Financial Advisor Winnipeg

How the news can negatively affect your portfolio

Do you recall the last time you turned off the nightly news and told yourself, “I feel great about where the world is headed!”? It’s probably been a long time. You’ll be hard pressed to come away with one feel-good story because the fact of the matter is these stories don’t sell.

Don’t buy into the negativity

Take these top June 17, 2019, stories from a major news organization for instance:

Top News Stories

Not exactly inspiring a lot of confidence in the world, are they?

All this negativity can impact your portfolio because it weighs heavily on your emotions. To combat this, I started a list back in 2012 of all the negative, portfolio-destroying, headlines every year.

2012: The Fiscal Cliff

2013: Obama Government Shutdown

2014: Oil Crash

2015: China’s growth stalling

2016: Brexit & Trump’s election victory

2017: North Korea’s Missile Tests

2018: NAFTA & China Trade War

Each one of these headlines would make you want you to cash in your portfolio and stuff the money under your mattress. Heck, I feel the same way today with the daily bombardment of Trump-related headlines. Every time I turn on the news, there is a new red flashing headline talking about how the world is going to hell in a handbasket.

Avoid investing by “feel”

But at the end of the day, the most important aspect of investing is to take your emotions out of it. It doesn’t matter how I feel sitting in my office in Winnipeg; the stock market is going to do what the stock market is going to do. As of writing this, the Canadian stock market is up over 36%, and the US stock market is up 130% since January 1, 2012. If you had stuffed your money under your mattress when the Fiscal Cliff talks began in 2012, you would, without a doubt, have major back pain by now.

Keep your eyes on the (long-term) prize

When Trump was elected in 2016, the futures market fell so hard overnight that trading restraints were initiated. I remember watching the futures market go down and thinking to myself, “This time it’s different.” It was so obvious. All signs pointed to the stock markets crashing the next day. I made a point to get to the office earlier than usual as I was sure my phone would be ringing off the hook. Low and behold, markets actually went up that day and have continued to increase throughout his term as president. Boy, was I wrong!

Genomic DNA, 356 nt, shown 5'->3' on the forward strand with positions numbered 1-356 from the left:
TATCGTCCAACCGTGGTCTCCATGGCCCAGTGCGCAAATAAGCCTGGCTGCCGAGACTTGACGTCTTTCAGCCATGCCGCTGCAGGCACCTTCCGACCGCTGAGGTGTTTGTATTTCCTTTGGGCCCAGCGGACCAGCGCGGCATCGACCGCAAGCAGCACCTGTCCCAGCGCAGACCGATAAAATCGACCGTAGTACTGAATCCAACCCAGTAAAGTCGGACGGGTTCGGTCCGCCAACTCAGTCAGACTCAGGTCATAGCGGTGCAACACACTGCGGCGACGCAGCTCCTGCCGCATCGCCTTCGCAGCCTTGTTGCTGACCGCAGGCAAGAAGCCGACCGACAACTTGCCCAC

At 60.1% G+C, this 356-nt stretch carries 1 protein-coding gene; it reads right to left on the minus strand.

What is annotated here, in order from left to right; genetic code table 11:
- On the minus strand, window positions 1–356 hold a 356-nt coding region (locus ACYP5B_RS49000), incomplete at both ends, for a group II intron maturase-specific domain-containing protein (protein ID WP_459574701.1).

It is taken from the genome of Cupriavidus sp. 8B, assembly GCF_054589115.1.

I’m not going to argue that it won’t actually be different someday, but the fact of the matter is you shouldn’t care. If you’re investing, you should have a long time horizon. When you have an investment strategy in place (as outlined in my last video), the short-term fluctuations of the stock market shouldn’t matter. It’s like walking up a hill while playing with a yo-yo, you want to keep your eyes on your progress up the hill and not on the yo-yo going up and down.

When I rushed to the office the day after Trump was elected, it was not to sell all our clients’ investments and move to cash. It was moreso to remind our clients to keep their eyes on the prize – that we are investing for the long term and that the day-to-day fluctuations of the stock market won’t affect our long-term strategy. It was a conversation that was a lot easier to have with the stock markets rising that day ;).

Don’t worry, be happy

If you have a long-term investment strategy in place, turn off your TV and don’t cause yourself extra stress worrying about your retirement portfolio. Your portfolio is like a bar of soap, the more you play around with it, the smaller it gets. Stick to your long-term plan and enjoy life!

If you don’t have a plan in place – let’s talk!

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Marc Sabourin is a Winnipeg-based Financial Advisor and Retirement Specialist with Harbourfront Wealth Management. His specialty is working with pre-retirees and retirees who are looking for retirement, investment, & tax advice. 

Disclaimer: The views expressed are those of Marc Sabourin, Certified Financial Planner, and Investment Advisor, and not necessarily those of Harbourfront Wealth Management Inc., a member of the Canadian Investor Protection Fund

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